To be an elegant, well refined, and educated young girl takes education, deportment, etiquette, a knowledge of the finer things, and tanks. In the world of Girls und Panzer, young girls are expected to learn and participate in the Martial Art of Sensha-do, tankery, in which they compete in regulated tank warfare games, learning to work together as part of tank crews and battalions, in a world where girls’ schools are set aboard gargantuan aircraft carriers turned into small cities in their own right.
But for Miho Nishizumi, Sensha-do is the last thing that she wants in her life. She may come from a long line of Sensha-do practitioners, living in the shadow of her mother and older sister, and the illustrious Nishizumi School, but she’s chosen to leave all that behind, and has selected Ooarai Academy as her high school specifically because it doesn’t have a Sensha-do class. Too bad, because as soon the School Council President learns that they have a Nishizumi coming to their school, she becomes intent on reviving Sensha-do in their school after several years absence from the curriculum, and she’ll even resort to blackmail to recruit Miho to the cause. But with the new friends that Miho makes at Ooarai Academy, she might just find that cute girls taking part in tank combat is a whole lot of fun!
12 episodes of Girls und Panzer are presented across two discs from MVM.
1. Tankery, Here it Comes!
2. Tanks, We Ride Them!
3. We’re Having a Match!
4. Captain Does Her Best!
5. Veterans of Their Trade: Sherman Corps!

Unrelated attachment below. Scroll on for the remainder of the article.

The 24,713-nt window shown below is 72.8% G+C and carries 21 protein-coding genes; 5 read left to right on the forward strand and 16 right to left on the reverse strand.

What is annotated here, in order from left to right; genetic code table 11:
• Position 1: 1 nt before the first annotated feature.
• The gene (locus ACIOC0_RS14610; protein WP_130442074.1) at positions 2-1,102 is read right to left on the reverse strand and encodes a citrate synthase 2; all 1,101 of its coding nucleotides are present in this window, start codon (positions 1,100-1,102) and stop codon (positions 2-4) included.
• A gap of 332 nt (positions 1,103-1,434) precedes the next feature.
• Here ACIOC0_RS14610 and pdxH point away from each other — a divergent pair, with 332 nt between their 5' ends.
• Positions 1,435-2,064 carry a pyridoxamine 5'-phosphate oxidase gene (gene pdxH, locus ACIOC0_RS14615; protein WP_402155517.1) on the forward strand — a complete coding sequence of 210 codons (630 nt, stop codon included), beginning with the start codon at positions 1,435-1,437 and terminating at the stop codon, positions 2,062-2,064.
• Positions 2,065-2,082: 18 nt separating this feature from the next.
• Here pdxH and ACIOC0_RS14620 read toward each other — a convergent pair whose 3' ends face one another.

6. Our First Battle Comes to a Climax!
7. Up Next is Anzio!
8. We’re Fighting Pravda!
9. Last Ditch Effort!
11. The Battle Gets Fierce!
12. The Battle We Can’t Back Down From!
Girls und Panzer gets a 1.78:1 anamorphic transfer on these discs. It’s a nice, clean and colourful native PAL image, which brings out the exceptional animation to excellent effect. While you have the usual cute girl designs, the characters are animated well, and you get to see their different personalities. The budget goes to the tank designs, which manage to inject an air of authenticity even in this cutesy, primary colour world, and which through the use of deft CGI blended into the 2D animation really comes across well. You get all of the edge of the seat action and tank strategies brought to life in this anime, and you can see the benefit of the delayed release schedule. The image up-scales pretty well, although you do begin to see some mosquito noise around fast motion. Fortunately for anime fans with HD screens, MVM are bringing Girls und Panzer out on Blu-ray as well.
You have the choice between DD 2.0 English and Japanese, with optional subtitles and a signs only track. The Japanese audio is definitely the way to go here, with bright and lively characterisations, with excellent voice actor performances. The music of Girls und Panzer is a key selling point, not only two very lively theme songs, but also the incidental music, which with one exception offers some classic military themes, as well as original compositions in that vein, with the music in the opening episode offering melodic references to films like The Great Escape. The action comes across astoundingly effectively, and tanks are loud! Their engines are loud, and their cannons will have you rapidly dousing the volume on your TV, hoping that the neighbours won’t sue.